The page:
By David A. Vise
Washington Post Staff Writer
Wednesday, October 12, 2005
Google Inc. is launching an unusual corporate philanthropy campaign that will focus on fighting poverty and disease in Africa, addressing energy and environmental issues, and assisting nonprofit groups by giving away free online advertising.
Rather than doing all of that through a traditional corporate foundation, which has certain tax advantages, Google is setting aside the equivalent of 3 million shares of stock, worth more than $900 million, to fund an entity called Google.org. It is separately putting about $90 million into a newly created Google Foundation, officials said.
By using Google.org for the bulk of its charitable giving, the company will have greater flexibility in how it deploys the funds since the affiliate will not be subject to the restrictions imposed on foundations by the Internal Revenue Service. For example, Google.org will be able to invest in projects promoting entrepreneurship in Africa that are off limits for foundations because the programs turn a profit. It will also support charitable initiatives that spread the use of technology and could be viewed as questionable for a foundation since they are closely related to Google's business.
Shareholder activists said Google's charitable commitment raises questions about whether this is an appropriate use of company cash or whether company founders Sergey Brin and Larry Page ought to make donations to their favorite causes personally. The foundation of Bill Gates, the founder and chairman of Microsoft Corp. and the nation's richest person according to Forbes, gave away more than a billion dollars last year to fight poverty, hunger and disease around the world. But Gates donates through a personal foundation, rather than through Microsoft itself.
"The board of directors should make it clear to the company's founders what should be personal and what should be corporate," said Patrick S. McGurn, special counsel to Institutional Shareholder Services Inc. "Google is spending shareholders' money, and it raises questions if there is not a valid corporate purpose."
The two founders, who recently rose to No. 16 on the Forbes 400 list of the richest Americans, are worth more than $11 billion each.
McGurn said that at least Google disclosed to potential shareholders up front that it intended to fund philanthropy through the corporation. But, he added, there is a danger that the "lines get blurred between how founders view corporate assets and personal assets."
Corporate philanthropy is one of the first things that gets cut when companies run into financial and legal problems. Fannie Mae, for example, has slashed charitable giving in the aftermath of an accounting scandal at the company, after questions were raised about some expenditures that supported pet projects of top executives.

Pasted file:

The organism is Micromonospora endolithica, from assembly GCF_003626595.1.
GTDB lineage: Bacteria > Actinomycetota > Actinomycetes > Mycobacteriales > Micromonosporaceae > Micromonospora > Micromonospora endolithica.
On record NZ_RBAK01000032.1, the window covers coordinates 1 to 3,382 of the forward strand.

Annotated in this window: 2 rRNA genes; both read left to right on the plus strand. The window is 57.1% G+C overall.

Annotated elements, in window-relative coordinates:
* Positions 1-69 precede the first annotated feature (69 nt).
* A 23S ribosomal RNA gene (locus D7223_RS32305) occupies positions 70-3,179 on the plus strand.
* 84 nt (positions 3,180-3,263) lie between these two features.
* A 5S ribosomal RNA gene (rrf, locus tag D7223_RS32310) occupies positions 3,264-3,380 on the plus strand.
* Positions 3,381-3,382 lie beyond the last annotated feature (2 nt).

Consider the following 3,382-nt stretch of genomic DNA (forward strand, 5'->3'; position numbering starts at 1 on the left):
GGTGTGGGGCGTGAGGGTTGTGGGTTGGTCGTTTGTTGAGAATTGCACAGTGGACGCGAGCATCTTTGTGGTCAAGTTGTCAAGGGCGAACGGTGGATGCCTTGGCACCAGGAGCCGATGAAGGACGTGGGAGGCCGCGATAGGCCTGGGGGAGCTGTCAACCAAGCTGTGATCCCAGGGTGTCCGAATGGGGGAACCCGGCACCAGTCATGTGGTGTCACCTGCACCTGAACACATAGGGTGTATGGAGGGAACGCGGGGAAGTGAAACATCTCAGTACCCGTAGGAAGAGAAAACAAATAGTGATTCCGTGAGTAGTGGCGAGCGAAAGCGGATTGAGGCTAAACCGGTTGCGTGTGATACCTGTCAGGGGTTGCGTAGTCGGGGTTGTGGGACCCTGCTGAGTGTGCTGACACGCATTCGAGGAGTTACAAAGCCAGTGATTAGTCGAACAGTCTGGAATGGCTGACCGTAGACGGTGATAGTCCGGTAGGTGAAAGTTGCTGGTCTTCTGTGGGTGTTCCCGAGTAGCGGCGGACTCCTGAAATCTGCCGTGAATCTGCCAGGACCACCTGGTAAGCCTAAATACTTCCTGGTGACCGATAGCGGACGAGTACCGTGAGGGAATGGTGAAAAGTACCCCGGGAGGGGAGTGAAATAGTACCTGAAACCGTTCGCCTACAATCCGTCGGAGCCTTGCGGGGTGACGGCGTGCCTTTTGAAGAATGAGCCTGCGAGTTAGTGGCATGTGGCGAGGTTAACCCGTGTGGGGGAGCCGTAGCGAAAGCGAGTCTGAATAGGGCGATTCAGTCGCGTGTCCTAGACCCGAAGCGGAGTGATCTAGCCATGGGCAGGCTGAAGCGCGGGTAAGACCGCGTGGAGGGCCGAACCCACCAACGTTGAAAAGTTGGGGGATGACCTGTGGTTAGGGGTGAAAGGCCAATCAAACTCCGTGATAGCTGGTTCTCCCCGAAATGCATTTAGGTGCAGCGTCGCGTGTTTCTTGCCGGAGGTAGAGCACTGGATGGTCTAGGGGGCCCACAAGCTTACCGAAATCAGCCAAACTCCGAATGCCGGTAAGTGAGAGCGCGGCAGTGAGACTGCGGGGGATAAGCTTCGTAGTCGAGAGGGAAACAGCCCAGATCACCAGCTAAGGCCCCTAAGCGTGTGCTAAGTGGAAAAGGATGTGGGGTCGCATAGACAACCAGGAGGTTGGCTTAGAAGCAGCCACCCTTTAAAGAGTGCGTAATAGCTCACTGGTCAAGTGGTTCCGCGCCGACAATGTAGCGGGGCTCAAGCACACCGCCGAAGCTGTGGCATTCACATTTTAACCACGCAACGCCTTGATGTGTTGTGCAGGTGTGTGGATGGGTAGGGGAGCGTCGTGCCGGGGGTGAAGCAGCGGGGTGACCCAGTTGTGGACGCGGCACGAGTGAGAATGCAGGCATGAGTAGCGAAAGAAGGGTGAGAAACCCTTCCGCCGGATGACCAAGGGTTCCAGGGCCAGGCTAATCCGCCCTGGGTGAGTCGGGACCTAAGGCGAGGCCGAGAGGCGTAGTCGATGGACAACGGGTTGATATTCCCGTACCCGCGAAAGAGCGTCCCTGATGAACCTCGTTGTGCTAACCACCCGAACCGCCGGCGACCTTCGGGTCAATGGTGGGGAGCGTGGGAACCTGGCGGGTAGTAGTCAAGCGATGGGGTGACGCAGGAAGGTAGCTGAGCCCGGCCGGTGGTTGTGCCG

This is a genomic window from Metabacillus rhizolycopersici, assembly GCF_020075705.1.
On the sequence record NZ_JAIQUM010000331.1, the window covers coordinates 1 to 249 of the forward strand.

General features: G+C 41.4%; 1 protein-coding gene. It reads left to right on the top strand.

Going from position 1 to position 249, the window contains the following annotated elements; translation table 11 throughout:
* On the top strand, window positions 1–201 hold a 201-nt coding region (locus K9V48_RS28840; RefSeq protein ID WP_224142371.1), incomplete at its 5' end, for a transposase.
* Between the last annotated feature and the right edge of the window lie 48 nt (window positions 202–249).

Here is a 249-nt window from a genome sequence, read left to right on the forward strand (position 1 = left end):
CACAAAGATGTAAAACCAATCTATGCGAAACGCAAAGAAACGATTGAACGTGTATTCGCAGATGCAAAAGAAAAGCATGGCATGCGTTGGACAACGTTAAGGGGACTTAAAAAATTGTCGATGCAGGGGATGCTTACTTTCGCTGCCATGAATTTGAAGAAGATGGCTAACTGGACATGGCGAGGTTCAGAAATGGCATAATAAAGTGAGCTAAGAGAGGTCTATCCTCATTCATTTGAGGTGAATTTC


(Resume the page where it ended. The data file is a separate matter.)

Hundreds of corporations across the country responded with donations after Hurricane Katrina ripped through the South. Wal-Mart Stores Inc., for example, which has many stores in the region, donated food, clothing and other items to victims and garnered positive press in the process. Separately, the founding Walton family personally donated millions of dollars.
Google Vice President Sheryl Sandberg said initial projects include funding research to examine the best ways to supply clean water and reduce infant mortality in Kenya; training and financing budding entrepreneurs in Ghana who would establish new local businesses there; investing in the socially responsible, New York-based Acumen Fund; and supporting an initiative to supply laptop computers to children who do not have them.
"We are looking for innovative ways to work with different people globally to help solve these problems," Sandberg said in an interview yesterday. "We are looking for opportunities that are sustainable and that we think will make a difference for organizations and for people across the world."
Sandberg said all of the money will not be spent at once. Instead, she said, Brin and Page view the pledge of about $1 billion as a 20-year corporate commitment.
Google also intends to expand a program known as Google Grants, in which it provides nonprofit organizations in about 10 countries with free advertising on the search engine. As an example already underway, Sandberg cited the Make-a-Wish Foundation, which she said gets more than half of its online donations through the free ads.
The moves by Google, which has seen its stock price skyrocket since it went public last year and has been enormously profitable, are consistent with statements made last year by Brin and Page. In a letter accompanying Google's April 2004 initial public offering filing with the Securities and Exchange Commission, the founders said the company would donate 1 percent of its profit and stock to innovative philanthropic efforts aimed at solving global problems. They also said then that they hoped these efforts would someday "eclipse" Google in importance.
"We have a desire to do things at scale, and by scale we mean the kinds of things that can touch not just millions, but hundreds of millions of people, and an approach that combines real innovation, technically and otherwise," Sandberg said.